Lower-division salary budgets, player contracts, and pay would become centralized as they currently are in MLS. Players in lower-division leagues would likely join the MLS Players Union and negotiate a collective bargaining agreement that would standardize team salary caps, minimum player salaries, and other labor terms. Expanding the single-entity structure to lower divisions and consolidating under MLS may be difficult for many to accept, but it would provide a very good chance to stabilize the sport and allow a smooth transition to pro/rel.
Not including MLS would simplify this element significantly, as laid out in Option 3, but would also reduce the attractiveness significantly by taking away the top division.
2. Parachute payments for relegated clubs
In England and other countries, relegated teams receive payments to ease the financial transition to a lower division and improve the potential for a quick bounce-back. These payments come from revenues generated by the top division's broadcast fees and are supplemented with additional annual "solidarity" payments shared with all other lower-division clubs.
Currently, the parachute payment in England is equal to a single club's share of broadcast revenue paid to a Premier League club but is spread out over two seasons. There is an additional 20 percent share paid in year three if the club was in the Premier League for more than a single season. Parachutes benefit the relegated clubs, but they also make it more difficult for existing lower-division clubs to compete, sometimes resulting in a rotation of the same clubs into the first division. The financial rewards of being promoted (even if only for a single season) can have the effect of incentivizing existing lower-division clubs to spend more to compete, but salary caps can be instituted to minimize this risk.
MLS is still a maturing broadcast property whose current TV deals are worth a reported $90 million annually, a 500 percent increase over the previous agreement. If the new league were to institute this policy with similar ratios, it would provide relegated teams approximately $2 million per team spread over two years plus a possible year-three payment of $400,000. Assuming another 500 percent increase when MLS negotiates its next round of rights fees in 2023, relegated teams could take in parachute payments of more than $10 million per year for two seasons plus $2 million in year three. That would go a long way toward alleviating financial concerns about being relegated from MLS. Parachute payments, as well as the solidarity payments and the promotion fees described in the next two elements, could be included with lesser amounts in a pro/rel structure that does not include MLS.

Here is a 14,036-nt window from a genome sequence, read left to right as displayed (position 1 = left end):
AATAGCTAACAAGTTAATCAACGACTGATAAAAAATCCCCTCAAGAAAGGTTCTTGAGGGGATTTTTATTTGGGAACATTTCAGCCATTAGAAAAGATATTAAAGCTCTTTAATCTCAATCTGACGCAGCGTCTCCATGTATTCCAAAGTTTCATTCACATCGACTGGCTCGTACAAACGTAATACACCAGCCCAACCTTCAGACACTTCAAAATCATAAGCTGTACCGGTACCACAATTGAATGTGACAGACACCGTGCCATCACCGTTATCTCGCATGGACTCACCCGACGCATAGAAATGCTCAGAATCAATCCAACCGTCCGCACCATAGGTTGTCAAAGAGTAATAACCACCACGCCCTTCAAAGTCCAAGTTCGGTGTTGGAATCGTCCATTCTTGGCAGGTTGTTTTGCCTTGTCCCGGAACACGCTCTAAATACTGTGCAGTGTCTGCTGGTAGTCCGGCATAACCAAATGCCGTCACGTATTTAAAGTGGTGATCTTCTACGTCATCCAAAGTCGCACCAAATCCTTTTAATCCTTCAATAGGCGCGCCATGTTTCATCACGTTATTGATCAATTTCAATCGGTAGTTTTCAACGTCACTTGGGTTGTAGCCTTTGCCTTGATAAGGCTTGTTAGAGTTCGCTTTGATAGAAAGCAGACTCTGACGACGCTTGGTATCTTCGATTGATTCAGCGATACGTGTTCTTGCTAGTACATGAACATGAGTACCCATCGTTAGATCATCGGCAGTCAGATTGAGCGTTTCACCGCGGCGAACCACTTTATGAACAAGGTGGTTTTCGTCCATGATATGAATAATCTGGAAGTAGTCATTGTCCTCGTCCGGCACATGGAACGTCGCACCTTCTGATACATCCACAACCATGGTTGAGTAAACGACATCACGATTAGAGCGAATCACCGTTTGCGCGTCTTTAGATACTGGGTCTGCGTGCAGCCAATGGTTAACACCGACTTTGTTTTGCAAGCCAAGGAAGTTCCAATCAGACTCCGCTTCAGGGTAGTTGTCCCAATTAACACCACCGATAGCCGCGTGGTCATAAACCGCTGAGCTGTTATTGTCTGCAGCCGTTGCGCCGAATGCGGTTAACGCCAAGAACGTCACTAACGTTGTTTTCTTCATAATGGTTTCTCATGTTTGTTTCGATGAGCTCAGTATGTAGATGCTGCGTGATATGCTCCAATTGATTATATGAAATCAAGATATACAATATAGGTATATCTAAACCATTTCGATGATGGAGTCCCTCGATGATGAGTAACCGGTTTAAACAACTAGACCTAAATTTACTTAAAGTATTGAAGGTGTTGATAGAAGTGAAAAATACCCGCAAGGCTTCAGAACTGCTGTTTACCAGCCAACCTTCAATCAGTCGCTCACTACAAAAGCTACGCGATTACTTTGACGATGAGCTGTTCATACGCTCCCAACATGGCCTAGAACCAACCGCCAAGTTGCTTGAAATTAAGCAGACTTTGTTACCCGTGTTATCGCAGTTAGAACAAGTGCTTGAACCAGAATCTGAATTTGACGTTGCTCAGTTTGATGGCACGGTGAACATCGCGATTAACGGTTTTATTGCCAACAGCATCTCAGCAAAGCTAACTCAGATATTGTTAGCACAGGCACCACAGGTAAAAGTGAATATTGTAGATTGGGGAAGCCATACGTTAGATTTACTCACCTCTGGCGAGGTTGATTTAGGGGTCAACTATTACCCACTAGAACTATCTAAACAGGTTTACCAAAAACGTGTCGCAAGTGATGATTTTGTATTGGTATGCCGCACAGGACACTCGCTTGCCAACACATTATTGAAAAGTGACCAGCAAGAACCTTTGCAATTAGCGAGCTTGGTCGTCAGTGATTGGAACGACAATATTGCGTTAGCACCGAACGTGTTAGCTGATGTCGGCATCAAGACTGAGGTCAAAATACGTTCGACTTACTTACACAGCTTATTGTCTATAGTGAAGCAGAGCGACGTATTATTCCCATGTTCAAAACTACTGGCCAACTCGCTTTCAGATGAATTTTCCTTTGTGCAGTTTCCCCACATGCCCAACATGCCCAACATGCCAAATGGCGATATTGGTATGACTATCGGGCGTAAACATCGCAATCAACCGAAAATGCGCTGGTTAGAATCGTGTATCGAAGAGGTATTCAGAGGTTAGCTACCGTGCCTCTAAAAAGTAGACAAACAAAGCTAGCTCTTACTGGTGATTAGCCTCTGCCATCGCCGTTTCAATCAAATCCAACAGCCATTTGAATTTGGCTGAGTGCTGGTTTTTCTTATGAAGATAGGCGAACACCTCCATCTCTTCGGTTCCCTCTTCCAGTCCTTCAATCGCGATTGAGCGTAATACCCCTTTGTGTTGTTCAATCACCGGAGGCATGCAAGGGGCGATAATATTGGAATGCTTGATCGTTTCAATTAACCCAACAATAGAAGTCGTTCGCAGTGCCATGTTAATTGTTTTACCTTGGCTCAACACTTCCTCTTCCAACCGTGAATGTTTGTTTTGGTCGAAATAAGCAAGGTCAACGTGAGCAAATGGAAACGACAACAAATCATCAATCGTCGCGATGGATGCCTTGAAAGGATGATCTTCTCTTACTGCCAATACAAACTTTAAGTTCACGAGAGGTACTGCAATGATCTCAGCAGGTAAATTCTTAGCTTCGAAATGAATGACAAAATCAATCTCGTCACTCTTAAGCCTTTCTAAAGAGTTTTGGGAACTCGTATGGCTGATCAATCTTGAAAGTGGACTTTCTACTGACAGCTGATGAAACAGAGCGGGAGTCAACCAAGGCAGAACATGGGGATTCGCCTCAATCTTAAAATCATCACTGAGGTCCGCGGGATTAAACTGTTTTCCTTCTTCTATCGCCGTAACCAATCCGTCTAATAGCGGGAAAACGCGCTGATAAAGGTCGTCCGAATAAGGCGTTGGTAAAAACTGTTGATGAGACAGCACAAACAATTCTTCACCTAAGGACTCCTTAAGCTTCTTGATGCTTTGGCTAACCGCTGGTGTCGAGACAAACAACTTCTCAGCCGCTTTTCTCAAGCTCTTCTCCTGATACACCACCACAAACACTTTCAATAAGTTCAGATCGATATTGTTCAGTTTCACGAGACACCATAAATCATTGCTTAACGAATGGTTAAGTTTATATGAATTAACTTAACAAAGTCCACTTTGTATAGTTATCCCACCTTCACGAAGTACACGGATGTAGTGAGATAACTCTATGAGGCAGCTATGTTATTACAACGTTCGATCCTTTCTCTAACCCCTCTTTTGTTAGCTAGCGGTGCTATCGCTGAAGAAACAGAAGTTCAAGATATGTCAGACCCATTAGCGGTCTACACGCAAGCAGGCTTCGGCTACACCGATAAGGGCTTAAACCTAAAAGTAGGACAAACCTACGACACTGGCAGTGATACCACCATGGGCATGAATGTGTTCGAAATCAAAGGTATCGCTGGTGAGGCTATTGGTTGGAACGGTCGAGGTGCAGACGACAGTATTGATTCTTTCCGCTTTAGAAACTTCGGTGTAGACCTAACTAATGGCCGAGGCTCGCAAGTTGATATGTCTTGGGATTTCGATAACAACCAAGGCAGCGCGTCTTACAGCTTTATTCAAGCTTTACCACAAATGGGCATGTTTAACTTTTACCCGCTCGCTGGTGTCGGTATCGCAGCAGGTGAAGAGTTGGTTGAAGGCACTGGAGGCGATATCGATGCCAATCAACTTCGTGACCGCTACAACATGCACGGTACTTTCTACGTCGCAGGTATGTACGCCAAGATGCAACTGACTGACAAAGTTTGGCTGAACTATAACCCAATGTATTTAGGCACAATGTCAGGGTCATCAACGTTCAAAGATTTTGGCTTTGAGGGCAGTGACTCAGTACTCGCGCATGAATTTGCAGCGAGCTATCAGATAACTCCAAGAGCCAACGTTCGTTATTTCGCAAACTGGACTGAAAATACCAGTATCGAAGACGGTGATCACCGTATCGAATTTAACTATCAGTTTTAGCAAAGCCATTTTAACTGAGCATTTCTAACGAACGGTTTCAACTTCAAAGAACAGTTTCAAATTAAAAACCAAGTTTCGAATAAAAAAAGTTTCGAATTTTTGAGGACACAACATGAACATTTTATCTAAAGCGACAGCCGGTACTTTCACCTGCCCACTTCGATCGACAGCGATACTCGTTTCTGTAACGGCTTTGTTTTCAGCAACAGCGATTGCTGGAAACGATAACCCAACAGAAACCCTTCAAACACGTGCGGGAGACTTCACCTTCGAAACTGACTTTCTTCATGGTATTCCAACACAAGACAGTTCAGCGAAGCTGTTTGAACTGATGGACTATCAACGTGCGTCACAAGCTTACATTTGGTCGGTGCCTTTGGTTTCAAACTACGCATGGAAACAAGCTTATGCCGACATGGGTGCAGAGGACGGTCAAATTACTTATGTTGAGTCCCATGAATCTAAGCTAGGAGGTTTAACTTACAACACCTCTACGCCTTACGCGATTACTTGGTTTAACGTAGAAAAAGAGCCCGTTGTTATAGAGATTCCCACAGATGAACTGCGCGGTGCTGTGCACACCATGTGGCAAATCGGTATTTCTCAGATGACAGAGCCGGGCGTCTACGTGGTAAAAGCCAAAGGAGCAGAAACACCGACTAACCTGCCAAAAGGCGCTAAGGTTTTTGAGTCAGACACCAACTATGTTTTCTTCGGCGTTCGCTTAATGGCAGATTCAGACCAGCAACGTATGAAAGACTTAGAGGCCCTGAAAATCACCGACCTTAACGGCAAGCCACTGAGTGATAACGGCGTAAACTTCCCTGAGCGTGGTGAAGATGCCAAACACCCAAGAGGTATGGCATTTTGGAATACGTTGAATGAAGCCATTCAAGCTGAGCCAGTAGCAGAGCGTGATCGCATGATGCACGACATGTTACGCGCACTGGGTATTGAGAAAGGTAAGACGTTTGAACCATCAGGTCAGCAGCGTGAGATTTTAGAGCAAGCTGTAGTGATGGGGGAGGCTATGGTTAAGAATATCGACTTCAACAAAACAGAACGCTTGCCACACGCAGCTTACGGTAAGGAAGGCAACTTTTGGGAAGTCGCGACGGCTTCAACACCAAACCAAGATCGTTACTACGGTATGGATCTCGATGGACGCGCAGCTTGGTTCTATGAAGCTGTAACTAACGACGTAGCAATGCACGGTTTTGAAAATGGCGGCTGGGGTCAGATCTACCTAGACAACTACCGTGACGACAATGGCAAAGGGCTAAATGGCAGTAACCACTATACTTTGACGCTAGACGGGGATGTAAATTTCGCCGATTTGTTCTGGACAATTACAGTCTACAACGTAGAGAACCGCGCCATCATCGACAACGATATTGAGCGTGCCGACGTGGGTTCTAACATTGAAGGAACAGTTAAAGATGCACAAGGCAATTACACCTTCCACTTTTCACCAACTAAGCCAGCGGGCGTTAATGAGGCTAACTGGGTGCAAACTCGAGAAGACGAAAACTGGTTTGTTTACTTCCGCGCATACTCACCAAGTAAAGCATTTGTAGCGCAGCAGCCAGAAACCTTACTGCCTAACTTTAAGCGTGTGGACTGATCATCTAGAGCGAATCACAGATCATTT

Richard Heathcote/Getty Images
In addition to parachute payments to relegated teams, providing annual "solidarity" payments to all lower-division clubs makes sense. Currently, clubs in England's second tier each get about $2 million annually. Clubs in the next two tiers each receive approximately $600,000 and $400,000, respectively. These figures are tied to revenue from EPL broadcast rights. A similar percentage of the MLS broadcast deals would result in solidarity payments of less than $100,000 annually for second-division clubs and $25,000 for third-division clubs.
However, instead of tying the solidarity payments to broadcast fees, I recommend creating a solidarity endowment fund utilizing as-yet unpaid expansion fees. Minnesota paid a reported $100 million, and MLS president Mark Abbott has said that subsequent rounds of expansion could fetch fees of $200 million. MLS has announced its plans to grow to at least 28 teams; I'd be surprised if it didn't eventually grow to 32. This would mean that the final eight teams could generate a minimum of $1.6 billion in expansion fees and likely exceed $2 billion.
If MLS were to allocate $400 million of this amount to a 20-year solidarity fund endowment, it could support clubs in the two lower divisions much as the EPL does for England's lower-division clubs. At 3 percent interest, the fund would generate $600 million over 20 years that could be distributed all or in part to lower-division clubs to maintain stability and hedge against the variance of reduced revenues for long-term relegated clubs. Planning for a capacity of a fourth division at some point in the next 20 years would be wise, bringing the total number of professional clubs to 80 in four divisions of 20 teams each. Even assuming that the increase to 60 lower division clubs would occur in year one, that endowment would provide an average of $500,000 per year per club, with more for second-division clubs and less for third- and fourth-division clubs.
There are plenty of variables, but the general concept is one in which clubs are working together to assure long-term sustainability and growth.
4. First-division promotion fee
To ensure quality ownership for first-division clubs, a significant annual "promotion fee" to be charged for the first decade a lower-division club plays in the first division is advised. It could be anywhere from $5 million to $10 million per year. This money would be added to the expansion fund. It is also a way for newer first-division owners to acknowledge and contribute to the considerable investment already made by MLS owners.
5. Tie salary cap to revenues